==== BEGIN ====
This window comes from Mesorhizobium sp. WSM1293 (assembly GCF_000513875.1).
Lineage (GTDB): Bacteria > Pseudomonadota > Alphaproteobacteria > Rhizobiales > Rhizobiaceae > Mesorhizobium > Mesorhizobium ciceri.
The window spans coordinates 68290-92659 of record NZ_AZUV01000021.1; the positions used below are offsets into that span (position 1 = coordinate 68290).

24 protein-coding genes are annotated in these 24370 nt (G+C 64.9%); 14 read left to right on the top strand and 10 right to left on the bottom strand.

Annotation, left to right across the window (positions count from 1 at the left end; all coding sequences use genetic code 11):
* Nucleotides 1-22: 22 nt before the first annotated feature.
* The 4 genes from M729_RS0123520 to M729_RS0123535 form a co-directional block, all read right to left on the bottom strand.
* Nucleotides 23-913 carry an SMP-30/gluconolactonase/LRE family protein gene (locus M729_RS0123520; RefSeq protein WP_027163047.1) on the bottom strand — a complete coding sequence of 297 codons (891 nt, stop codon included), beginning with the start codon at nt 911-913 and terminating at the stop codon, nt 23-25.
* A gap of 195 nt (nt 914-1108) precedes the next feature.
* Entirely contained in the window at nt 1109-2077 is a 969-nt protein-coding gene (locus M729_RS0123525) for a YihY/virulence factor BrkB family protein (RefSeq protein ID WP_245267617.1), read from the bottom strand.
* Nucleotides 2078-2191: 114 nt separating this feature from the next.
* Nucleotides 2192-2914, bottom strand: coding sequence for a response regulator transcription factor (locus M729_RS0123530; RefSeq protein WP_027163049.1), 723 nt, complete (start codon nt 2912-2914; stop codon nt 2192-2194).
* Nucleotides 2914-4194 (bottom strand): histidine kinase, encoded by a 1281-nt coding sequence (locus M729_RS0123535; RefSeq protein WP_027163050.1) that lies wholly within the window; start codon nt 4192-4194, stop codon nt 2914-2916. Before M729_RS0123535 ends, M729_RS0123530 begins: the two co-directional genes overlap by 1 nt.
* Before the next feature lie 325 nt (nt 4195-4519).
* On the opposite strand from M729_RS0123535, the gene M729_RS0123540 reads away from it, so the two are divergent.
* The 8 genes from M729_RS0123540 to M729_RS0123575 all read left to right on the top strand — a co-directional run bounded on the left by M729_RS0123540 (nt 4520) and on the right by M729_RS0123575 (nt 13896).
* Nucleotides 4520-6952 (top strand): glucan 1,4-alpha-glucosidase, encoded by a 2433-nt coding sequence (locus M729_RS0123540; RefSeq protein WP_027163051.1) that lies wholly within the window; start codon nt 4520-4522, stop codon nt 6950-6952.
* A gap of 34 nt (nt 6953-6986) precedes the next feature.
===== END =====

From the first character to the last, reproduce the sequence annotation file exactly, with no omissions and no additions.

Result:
This window comes from Mesorhizobium sp. WSM1293 (assembly GCF_000513875.1).
Lineage (GTDB): Bacteria > Pseudomonadota > Alphaproteobacteria > Rhizobiales > Rhizobiaceae > Mesorhizobium > Mesorhizobium ciceri.
The window spans coordinates 68290-92659 of record NZ_AZUV01000021.1; the positions used below are offsets into that span (position 1 = coordinate 68290).

24 protein-coding genes are annotated in these 24370 nt (G+C 64.9%); 14 read left to right on the top strand and 10 right to left on the bottom strand.

Annotation, left to right across the window (positions count from 1 at the left end; all coding sequences use genetic code 11):
* Nucleotides 1-22: 22 nt before the first annotated feature.
* The 4 genes from M729_RS0123520 to M729_RS0123535 form a co-directional block, all read right to left on the bottom strand.
* Nucleotides 23-913 carry an SMP-30/gluconolactonase/LRE family protein gene (locus M729_RS0123520; RefSeq protein WP_027163047.1) on the bottom strand — a complete coding sequence of 297 codons (891 nt, stop codon included), beginning with the start codon at nt 911-913 and terminating at the stop codon, nt 23-25.
* A gap of 195 nt (nt 914-1108) precedes the next feature.
* Entirely contained in the window at nt 1109-2077 is a 969-nt protein-coding gene (locus M729_RS0123525) for a YihY/virulence factor BrkB family protein (RefSeq protein ID WP_245267617.1), read from the bottom strand.
* Nucleotides 2078-2191: 114 nt separating this feature from the next.
* Nucleotides 2192-2914, bottom strand: coding sequence for a response regulator transcription factor (locus M729_RS0123530; RefSeq protein WP_027163049.1), 723 nt, complete (start codon nt 2912-2914; stop codon nt 2192-2194).
* Nucleotides 2914-4194 (bottom strand): histidine kinase, encoded by a 1281-nt coding sequence (locus M729_RS0123535; RefSeq protein WP_027163050.1) that lies wholly within the window; start codon nt 4192-4194, stop codon nt 2914-2916. Before M729_RS0123535 ends, M729_RS0123530 begins: the two co-directional genes overlap by 1 nt.
* Before the next feature lie 325 nt (nt 4195-4519).
* On the opposite strand from M729_RS0123535, the gene M729_RS0123540 reads away from it, so the two are divergent.
* The 8 genes from M729_RS0123540 to M729_RS0123575 all read left to right on the top strand — a co-directional run bounded on the left by M729_RS0123540 (nt 4520) and on the right by M729_RS0123575 (nt 13896).
* Nucleotides 4520-6952 (top strand): glucan 1,4-alpha-glucosidase, encoded by a 2433-nt coding sequence (locus M729_RS0123540; RefSeq protein WP_027163051.1) that lies wholly within the window; start codon nt 4520-4522, stop codon nt 6950-6952.
* A gap of 34 nt (nt 6953-6986) precedes the next feature.